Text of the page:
16.10 ❐ CYCLE OPERATION WITH MACHINE EFFICIENCY

16.10.1 Maximum Pressure Ratio for Maximum Specific Work

It is not possible to achieve isentropic compression and expansion in the actual Brayton cycle because of inevitable losses due to friction and turbulence in the compressor and turbine. Therefore, the temperature at the end of compression and expansion are higher than that in an ideal cycle for the same pressure ratio. The actual Brayton cycle is shown in Fig. 16.7.

Isentropic efficiency of compressor,

Isentropic efficiency of turbine,

Net specific work available,

wnet = wtwc = cp (T3T4′) −cp (T2′T1)

For specific work output to be maximum for given temperature limits,

Figure 16.7 Actual Brayton cycle with machine efficiencies

16.10.2 Optimum Pressure Ratio for Maximum Cycle Thermal Efficiency

Heat supplied, q = cp (T3 - T2) = cp (T3 - T2)

The thermal efficiency of the cycle is dependent only on rp for the fixed values of T1 and T3. The condition for the maximum value of thermal efficiency for given temperature limits is

Let

Taking -ve sign

16.11 ❐ OPEN CYCLE CONSTANT PRESSURE GAS TURBINE

The open cycle constant pressure gas turbine plant is shown diagrammatically in Fig. 16.8. The fuel is burned with air coming out from the compressor into the combustion chamber. The products of combustion from the combustion chamber are passed through the turbine and developed the required power. Part of the power developed is used to run the compressor. The gases leaving the turbine are exhausted to atmosphere.

Let a = mass rate of flow of air

f = mass rate of flow of fuel

Compressor work,  Wc = a cpa (T2T1)

Turbine work,    Wt = (a + f) cpg (T3T4)

where cpa, cpg = specific heat of air and gases, respectively

Network Wnet = WtWc = (a + f) cpg (T3T4′) − acpa (T2′T1)

Heat supplied, Q = f × C.V.

where CV = calorific value of fuel

Figure 16.8 Open cycle constant pressure gas turbine: (a) Schematic diagram, (b) T-s diagrams

Thermal efficiency,

16.12 ❐ METHODS FOR IMPROVEMENT OF THERMAL EFFICIENCY OF OPEN CYCLE CONSTANT PRESSURE GAS TURBINE

The thermal efficiency of open cycle constant pressure gas turbine can be improved by the following methods:

  1. Regeneration
  2. Intercooling
  3. Reheating
  4. Combination of above

16.12.1 Regeneration

In this method, the heat of the exhaust gases is used to heat the air coming out from the compressor, thus reducing the mass of fuel supplied in the combustion chamber. A schematic diagram of such a plant is shown in Fig. 16.9 (a).

  1. Without Machine Efficiencies

    The T-s diagram without machine efficiencies is shown in Fig. 16.9 (b).

    For 1 kg of air

    Compressor work,   wc = w1 2 = cp (T2T1)

    Heat supplied,    qs = q5 3 = cp (T3T5)

    Turbine work,    wt =w3 4 =cp (T3T4)

    Net work,     wnet = wtwc = cp (T3T4) – cp (T2T1)

    Figure 16.9 Open cycle gas turbine with regeneration: (a) Schematic diagram, (b) T-s diagram without machine efficiencies, (c) T-s diagram with machine efficiencies

    Thermal efficiency,

    In an ideal regenerator, T4 = T5

    Figure 16.10 Variation of thermal efficiency with pressure ratio for open cycle gas turbine with regeneration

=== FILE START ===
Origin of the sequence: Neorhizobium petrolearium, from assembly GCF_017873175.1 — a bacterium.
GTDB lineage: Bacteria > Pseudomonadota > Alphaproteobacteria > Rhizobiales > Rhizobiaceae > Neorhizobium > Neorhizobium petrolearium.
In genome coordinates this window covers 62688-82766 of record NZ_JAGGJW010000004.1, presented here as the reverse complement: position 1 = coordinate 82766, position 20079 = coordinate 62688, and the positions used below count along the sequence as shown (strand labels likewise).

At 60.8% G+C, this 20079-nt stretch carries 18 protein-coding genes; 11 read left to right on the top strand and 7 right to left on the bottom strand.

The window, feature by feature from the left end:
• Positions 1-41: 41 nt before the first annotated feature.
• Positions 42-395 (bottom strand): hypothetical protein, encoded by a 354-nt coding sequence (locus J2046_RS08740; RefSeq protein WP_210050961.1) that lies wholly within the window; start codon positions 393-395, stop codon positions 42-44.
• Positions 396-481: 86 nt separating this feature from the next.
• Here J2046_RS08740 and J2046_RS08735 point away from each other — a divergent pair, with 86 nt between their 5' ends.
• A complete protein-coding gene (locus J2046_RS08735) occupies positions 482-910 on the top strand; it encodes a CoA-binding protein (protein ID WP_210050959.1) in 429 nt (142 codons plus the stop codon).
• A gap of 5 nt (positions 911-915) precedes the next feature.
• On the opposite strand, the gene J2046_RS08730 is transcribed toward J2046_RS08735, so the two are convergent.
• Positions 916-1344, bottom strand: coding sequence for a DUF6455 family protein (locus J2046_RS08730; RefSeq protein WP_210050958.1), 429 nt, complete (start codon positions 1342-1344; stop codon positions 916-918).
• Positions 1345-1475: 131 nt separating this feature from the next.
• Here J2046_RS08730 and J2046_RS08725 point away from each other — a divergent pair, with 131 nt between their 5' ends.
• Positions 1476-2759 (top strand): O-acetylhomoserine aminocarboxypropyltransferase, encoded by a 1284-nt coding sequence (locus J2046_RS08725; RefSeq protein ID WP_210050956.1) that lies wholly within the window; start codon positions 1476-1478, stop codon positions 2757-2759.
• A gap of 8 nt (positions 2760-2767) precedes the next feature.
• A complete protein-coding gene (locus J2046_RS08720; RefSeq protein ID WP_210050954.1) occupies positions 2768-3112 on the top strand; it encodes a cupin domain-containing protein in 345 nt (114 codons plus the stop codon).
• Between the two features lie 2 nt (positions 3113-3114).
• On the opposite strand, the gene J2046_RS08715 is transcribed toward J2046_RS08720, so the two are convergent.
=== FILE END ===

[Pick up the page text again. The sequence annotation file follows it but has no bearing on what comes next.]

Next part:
The variation of thermal efficiency with pressure ratio is shown in Fig. 16.10. It may be seen that thermal efficiency increases with an increase in and decreases with increase in rp.

  2. Considering Machine Efficiencies

    The T-s diagram is shown in Fig. 16.9 (c).

    Figure 16.11 Actual regeneration process

  3. Effectiveness of Regenerator

    In actual practice, the rise in temperature from T2′ to T5 = T4′ is not possible. The actual temperature of air will be T5′ < T5. Hence, actual thermal efficiency [see Fig. (16.11)] of the cycle becomes,

    The effectiveness of the regeneration is given by

    where a, g = mass rate of flow of air and exhaust gases, respectively

    cpa, cpg = specific heats of air and exhaust gases, respectively.

16.12.2 Intercooling

The work consumed by the compressor can be reduced by compressing the air in two stages and incorporating the intercooler in between, as shown in Fig. 16.12 (a). The corresponding T-s diagram is shown in Fig. 16.12 (b).

Figure 16.12 Gas turbine plant with intercooling: (a) Schematic diagram, (b) T-s diagram

For perfect cooling, T3 = T1 and if nc1 = nc2 = nc then

wnet = wtwc = cp (T5T6) – [cp (T2T1) + cp (T4T3)]

For perfect intercooling,T3 = T1 and if hc1 = ηc2 = ηc, then

16.12.3 Reheating

A considerable increase in power output can be achieved by expanding the gases in two stages with a reheat combustion chamber between the two as shown in Fig. 16.13 (a). The corresponding T-s diagram is shown in Fig. 16.13 (b).

wt = cpg (T3T4′) + cpg (T5T6′)
= cpg ηt1 (T3T4) + cpg ηt2 (T5T6)

where

Let

Figure 16.13 Gas turbine plant with reheating: (a) Schematic diagram, (b) T-s diagram

If ηt1 = ηt2 = ηt and T5 = T3, then

16.12.4 Reheat and Regenerative Cycle

This cycle is shown in Fig. 16.14.

wc = cp (T2T1)

qs = q7 – 3 + q4 – 5 = cp (T3T7) + cp (T5T4)

wt = w3 – 4 + w5 – 6 = cp (T3T4) + cp (T5T6)

Figure 16.14 Gas turbine plant with reheat and regeneration: (a) Schematic diagram, (b) T-s diagram

Net work wnet = wtwc

= cp [(T3T4) + (T5T6) – (T2T1)]

Let so that rp = r1r2

So that c = c1c2

Now,

Now, T7 = T4 and T5 = T3

16.12.5 Cycle with Intercooling and Regeneration

The schematic arrangement and T-s diagram of the cycle are shown in Fig. 16.15.

wc = w1 – 2 + w3 – 4 = cp [(T2T1) + (T4T3)]

qs = q7 – 5 = cp (T5T7)

wt = w5 – 6 = cp (T5T6)

wnet=wtwc = cp [(T5T6) – (T2T1) – (T4T3)]

Let so that c = c1c2 and T3 = T1